The project ran between May 2019 and February 2020.
The automotive industry can contribute significantly to the bioeconomy. However, in Swedish cars few biocomposite products can be found although jute and flax fibres have been used in demo cars. Sweden does not produce jute and flax fibres, instead, huge amounts of pulp fibres which are in many ways interchangeable with plant fibres due to similarity in properties. Increased use of pulp fibres in biocomposites for cars would allow reduced reliance on imported renewable resources and decreased production cost for Swedish car industry. Electromagnetic interference (EMI) becomes more and more dense in modern vehicles. Catastrophic outcomes can occur if the operation of vehicle or its critical safety system and/or electronics implanted in humans are adversely affected by EMI.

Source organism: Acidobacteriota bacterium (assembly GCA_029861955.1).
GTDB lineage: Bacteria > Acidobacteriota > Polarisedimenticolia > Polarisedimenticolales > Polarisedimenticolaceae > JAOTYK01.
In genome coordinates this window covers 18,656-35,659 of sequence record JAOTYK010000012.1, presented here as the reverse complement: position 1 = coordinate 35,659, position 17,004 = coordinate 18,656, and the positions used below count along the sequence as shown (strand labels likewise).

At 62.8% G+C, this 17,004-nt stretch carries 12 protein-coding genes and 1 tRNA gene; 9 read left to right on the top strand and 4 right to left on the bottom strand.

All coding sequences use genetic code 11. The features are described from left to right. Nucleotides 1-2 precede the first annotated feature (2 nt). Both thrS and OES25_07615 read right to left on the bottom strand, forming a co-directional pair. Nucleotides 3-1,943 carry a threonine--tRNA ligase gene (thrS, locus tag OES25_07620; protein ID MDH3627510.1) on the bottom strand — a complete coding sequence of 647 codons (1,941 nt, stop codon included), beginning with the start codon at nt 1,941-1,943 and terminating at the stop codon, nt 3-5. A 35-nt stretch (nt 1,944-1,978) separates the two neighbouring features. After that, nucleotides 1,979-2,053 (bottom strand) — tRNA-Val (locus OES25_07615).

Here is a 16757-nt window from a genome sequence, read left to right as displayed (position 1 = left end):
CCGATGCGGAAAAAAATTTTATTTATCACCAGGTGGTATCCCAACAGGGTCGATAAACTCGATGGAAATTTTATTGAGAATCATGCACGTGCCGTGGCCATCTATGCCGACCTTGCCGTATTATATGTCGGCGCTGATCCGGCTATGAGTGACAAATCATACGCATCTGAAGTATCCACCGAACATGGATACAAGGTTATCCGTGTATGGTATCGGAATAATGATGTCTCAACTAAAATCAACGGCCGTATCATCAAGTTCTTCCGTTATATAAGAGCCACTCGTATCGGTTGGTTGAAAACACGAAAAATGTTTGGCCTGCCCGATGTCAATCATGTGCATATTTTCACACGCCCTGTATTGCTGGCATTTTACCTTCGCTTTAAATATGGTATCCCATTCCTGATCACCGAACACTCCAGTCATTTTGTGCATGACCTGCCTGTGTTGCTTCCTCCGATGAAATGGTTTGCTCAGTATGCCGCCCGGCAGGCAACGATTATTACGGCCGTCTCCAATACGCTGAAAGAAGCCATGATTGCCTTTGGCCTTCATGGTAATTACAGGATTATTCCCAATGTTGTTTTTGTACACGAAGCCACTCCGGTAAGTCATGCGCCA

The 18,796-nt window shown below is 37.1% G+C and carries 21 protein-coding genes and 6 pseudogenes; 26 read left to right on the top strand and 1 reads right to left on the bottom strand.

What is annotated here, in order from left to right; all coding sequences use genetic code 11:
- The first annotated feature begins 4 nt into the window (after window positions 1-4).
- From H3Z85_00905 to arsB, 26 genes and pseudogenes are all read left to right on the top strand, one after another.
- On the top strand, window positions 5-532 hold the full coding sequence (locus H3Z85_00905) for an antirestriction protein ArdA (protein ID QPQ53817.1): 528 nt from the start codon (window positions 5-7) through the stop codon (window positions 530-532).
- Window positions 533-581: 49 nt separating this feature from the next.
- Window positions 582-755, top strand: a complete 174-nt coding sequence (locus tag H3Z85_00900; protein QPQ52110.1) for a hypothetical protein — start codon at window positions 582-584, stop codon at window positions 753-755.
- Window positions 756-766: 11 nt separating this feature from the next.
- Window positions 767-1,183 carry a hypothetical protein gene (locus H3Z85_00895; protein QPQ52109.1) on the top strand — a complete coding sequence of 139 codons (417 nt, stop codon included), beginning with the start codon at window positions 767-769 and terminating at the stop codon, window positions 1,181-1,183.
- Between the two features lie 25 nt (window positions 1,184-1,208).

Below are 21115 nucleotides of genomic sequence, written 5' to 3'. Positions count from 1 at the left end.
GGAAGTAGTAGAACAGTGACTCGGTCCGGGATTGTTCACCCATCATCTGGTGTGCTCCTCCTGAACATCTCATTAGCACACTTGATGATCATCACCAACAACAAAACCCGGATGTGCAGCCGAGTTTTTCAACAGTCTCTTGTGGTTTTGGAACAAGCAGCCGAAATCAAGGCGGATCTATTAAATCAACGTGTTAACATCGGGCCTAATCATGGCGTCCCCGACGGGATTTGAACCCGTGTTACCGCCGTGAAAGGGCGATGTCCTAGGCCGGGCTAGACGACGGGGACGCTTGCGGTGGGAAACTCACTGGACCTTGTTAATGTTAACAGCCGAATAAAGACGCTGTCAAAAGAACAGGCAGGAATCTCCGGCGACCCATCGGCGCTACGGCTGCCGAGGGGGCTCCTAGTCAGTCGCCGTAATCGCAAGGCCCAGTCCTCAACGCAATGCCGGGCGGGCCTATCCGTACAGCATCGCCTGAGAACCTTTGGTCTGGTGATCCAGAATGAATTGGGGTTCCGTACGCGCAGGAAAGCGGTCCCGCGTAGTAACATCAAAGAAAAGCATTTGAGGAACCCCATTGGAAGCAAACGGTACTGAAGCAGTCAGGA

The PulpFun project was initiated to address these challenges, aiming at pulp based lightweight multifunctional composites suitable for electrified automotive fleet. The processing technology was developed, which is also feasible to be scaled up. A range of electrical conductivity was achieved, indicating tailorable anti-static and EMI shielding effect.
RISE SICOMP, Sveaskog, Holmen and PODCOMP.
The project’s budget was 1 005 000 SEK.